How Deadly Pedestrian Accidents Happen in Kansas City

2017 is shaping up to be a deadly year for pedestrians in Kansas City. In June, a man trying to cross I-670 at Genessee Street at night was struck by multiple vehicles and killed. His was the ninth pedestrian death in the city this year, making the first six months of 2017 three times deadlier than previous years.

Should this man have been crossing the interstate at night? Of course not. But when you’re the driver of a car that hits and kills a pedestrian, it may not matter that the pedestrian was at fault. You have a duty as a driver to exercise caution and do all you can to protect vulnerable pedestrians. When you’re on foot, you should be aware of the dangers posed by cars and take common sense precautions.

How Pedestrians Put Themselves At Risk

In a vehicle vs. pedestrian battle, the car always wins. That’s why the burden is often on the driver to avoid hitting a pedestrian, even if the pedestrian acts irresponsibly or breaks a traffic rule.

In fact, drivers can be held liable for a pedestrian’s injuries even if the accident appears to be the pedestrian’s fault.

Common mistakes pedestrians make that put them in danger include the following:

  • Walking while intoxicated. Destinations like the Power and Light District or Downtown Overland Park are full of people on Friday and Saturday nights, many of whom have had a few too many drinks at dinner and may wander into the street. As a pedestrian, it’s important to realize these are not closed areas and that you should stick to crosswalks. As a driver, you must be on the lookout for drunks stumbling into the street.
  • Standing on the shoulder of a highway. These accidents are so tragic, because often the person who is hit is a Good Samaritan helping someone who has broken down on the highway. When you’re driving on the highway and see a car on the side, move to the far lane if at all possible to give people who may be around the car plenty of space. If you can’t move over, keep your eyes on the road—not on the broken-down car—and keep your car in the lane.
  • Children darting into the street. We all try to teach our children not to chase a ball into the street, but when you’re driving in a residential area—particularly by a park—it’s your duty as a driver to go slowly and watch out for children who may dart out. No one is going to blame a kid for being a kid, so it’s up to you as a driver to be vigilant, doing everything possible to ensure no child is injured.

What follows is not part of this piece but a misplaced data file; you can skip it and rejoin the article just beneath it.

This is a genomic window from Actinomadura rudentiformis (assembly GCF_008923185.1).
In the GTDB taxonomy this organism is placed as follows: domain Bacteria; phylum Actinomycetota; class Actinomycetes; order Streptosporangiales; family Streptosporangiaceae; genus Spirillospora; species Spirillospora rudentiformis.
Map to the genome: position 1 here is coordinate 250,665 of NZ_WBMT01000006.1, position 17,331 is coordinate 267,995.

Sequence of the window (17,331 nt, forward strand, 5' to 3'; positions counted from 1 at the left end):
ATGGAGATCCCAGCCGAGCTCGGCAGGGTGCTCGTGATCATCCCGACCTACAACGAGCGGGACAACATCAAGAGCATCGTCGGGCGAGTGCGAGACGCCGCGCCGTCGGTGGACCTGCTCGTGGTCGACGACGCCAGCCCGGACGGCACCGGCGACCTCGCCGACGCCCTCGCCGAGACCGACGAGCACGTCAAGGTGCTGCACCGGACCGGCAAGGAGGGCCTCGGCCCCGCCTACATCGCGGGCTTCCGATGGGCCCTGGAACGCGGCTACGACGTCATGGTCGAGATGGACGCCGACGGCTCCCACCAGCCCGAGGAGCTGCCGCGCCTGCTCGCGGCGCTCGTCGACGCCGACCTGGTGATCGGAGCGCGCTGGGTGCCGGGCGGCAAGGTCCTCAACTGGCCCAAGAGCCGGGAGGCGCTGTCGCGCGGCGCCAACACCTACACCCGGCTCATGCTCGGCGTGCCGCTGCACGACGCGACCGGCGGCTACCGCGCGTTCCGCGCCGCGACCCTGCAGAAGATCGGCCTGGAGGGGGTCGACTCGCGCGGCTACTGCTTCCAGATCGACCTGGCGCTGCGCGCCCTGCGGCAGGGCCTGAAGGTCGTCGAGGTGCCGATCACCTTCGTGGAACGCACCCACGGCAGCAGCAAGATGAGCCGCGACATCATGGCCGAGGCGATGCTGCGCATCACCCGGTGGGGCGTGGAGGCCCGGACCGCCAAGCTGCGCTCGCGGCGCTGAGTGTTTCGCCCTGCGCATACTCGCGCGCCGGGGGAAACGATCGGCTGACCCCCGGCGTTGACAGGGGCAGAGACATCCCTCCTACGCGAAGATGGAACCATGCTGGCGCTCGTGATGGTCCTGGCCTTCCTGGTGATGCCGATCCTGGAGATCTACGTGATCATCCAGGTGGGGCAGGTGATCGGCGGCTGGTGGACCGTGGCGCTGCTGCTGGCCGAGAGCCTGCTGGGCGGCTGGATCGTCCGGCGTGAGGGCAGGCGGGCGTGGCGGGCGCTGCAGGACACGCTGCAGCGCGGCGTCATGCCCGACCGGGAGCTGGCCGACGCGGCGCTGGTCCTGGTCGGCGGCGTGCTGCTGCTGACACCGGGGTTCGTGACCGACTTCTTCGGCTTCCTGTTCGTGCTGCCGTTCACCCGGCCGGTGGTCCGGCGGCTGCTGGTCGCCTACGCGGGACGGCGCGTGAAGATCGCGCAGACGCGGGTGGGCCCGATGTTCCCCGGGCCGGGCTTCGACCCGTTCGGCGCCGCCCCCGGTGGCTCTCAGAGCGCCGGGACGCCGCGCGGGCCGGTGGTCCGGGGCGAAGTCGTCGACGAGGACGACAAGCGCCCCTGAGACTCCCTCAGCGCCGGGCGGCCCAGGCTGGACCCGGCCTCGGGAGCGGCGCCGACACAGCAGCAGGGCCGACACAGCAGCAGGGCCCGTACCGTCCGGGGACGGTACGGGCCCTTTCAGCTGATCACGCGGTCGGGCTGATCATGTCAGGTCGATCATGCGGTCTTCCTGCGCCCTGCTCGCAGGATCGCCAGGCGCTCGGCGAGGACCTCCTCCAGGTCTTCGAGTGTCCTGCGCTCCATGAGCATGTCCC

• Distracted walking. You see it all the time—people texting and walking or having a conversation on their phones while crossing the street. You may even do it yourself. These distracted walkers are likely to step out in front of a car, not hear or notice a car backing up, or ignore a “Don’t Walk” signal. For your own protection, be alert when walking through busy downtowns. As a driver, be aware that many pedestrians are paying no attention to you and it’s up to you to watch out for them.

Driver Mistakes That Put Pedestrians at Risk

We don’t mean to put all the blame for pedestrian accidents on the pedestrian. More often, careless drivers are to blame for both pedestrian and car accidents. In fact, in May of this year, a man was standing at the intersection of 35th and Prospect when two cars collided in the intersection and drove straight into him. He was seriously injured, but survived.

Pedestrians are at risk everywhere, especially when drivers do the following:

  • Drive while intoxicated or distracted. Drivers who are impaired or distracted are incapable of seeing and avoiding pedestrians, even those who are legally crossing the street. These drivers are also likely to drift out of their lanes or even run up onto a sidewalk and hit pedestrians.
  • Fail to yield at crosswalks. Drivers must yield to pedestrians in crosswalks whether the light is in their favor or not. Crosswalks are common places for pedestrians to be hit because they feel it’s safe zone—and it should be.
  • Speed. When a driver exceeds the speed limit, he or she will not be able to stop in time to avoid a pedestrian. A speeding driver is also more likely to run off the road and strike a person walking on a sidewalk or shoulder.

Have You Been Injured In A Kansas City Area Car Accident?

If you’ve been injured in a car accident you need to speak with an experienced car accident lawyer as soon as possible. Contact us online or call our Kansas City office directly at 816-471-5111 to schedule your free consultation.